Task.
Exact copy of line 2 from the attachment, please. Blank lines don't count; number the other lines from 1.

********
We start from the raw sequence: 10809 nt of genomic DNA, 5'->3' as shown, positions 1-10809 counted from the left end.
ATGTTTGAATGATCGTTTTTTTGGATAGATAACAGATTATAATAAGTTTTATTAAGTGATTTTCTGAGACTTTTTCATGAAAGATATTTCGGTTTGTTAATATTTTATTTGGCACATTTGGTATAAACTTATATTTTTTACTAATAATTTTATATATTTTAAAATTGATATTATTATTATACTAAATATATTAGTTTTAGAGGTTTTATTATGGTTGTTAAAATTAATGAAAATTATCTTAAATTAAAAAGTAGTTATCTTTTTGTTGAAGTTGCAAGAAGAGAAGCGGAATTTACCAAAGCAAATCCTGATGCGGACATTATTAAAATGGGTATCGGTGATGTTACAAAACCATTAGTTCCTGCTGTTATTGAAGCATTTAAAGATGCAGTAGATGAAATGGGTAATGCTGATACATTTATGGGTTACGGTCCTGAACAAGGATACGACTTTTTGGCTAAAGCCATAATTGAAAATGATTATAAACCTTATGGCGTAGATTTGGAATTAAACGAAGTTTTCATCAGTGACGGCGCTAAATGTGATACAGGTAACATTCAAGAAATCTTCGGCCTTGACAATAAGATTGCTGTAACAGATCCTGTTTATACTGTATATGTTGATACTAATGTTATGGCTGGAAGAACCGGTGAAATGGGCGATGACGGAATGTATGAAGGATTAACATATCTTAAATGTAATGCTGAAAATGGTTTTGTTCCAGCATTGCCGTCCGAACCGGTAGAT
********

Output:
ATGTTTGAATGATCGTTTTTTTGGATAGATAACAGATTATAATAAGTTTTATTAAGTGATTTTCTGAGACTTTTTCATGAAAGATATTTCGGTTTGTTAATATTTTATTTGGCACATTTGGTATAAACTTATATTTTTTACTAATAATTTTATATATTTTAAAATTGATATTATTATTATACTAAATATATTAGTTTTAGAGGTTTTATTATGGTTGTTAAAATTAATGAAAATTATCTTAAATTAAAAAGTAGTTATCTTTTTGTTGAAGTTGCAAGAAGAGAAGCGGAATTTACCAAAGCAAATCCTGATGCGGACATTATTAAAATGGGTATCGGTGATGTTACAAAACCATTAGTTCCTGCTGTTATTGAAGCATTTAAAGATGCAGTAGATGAAATGGGTAATGCTGATACATTTATGGGTTACGGTCCTGAACAAGGATACGACTTTTTGGCTAAAGCCATAATTGAAAATGATTATAAACCTTATGGCGTAGATTTGGAATTAAACGAAGTTTTCATCAGTGACGGCGCTAAATGTGATACAGGTAACATTCAAGAAATCTTCGGCCTTGACAATAAGATTGCTGTAACAGATCCTGTTTATACTGTATATGTTGATACTAATGTTATGGCTGGAAGAACCGGTGAAATGGGCGATGACGGAATGTATGAAGGATTAACATATCTTAAATGTAATGCTGAAAATGGTTTTGTTCCAGCATTGCCGTCCGAACCGGTAGAT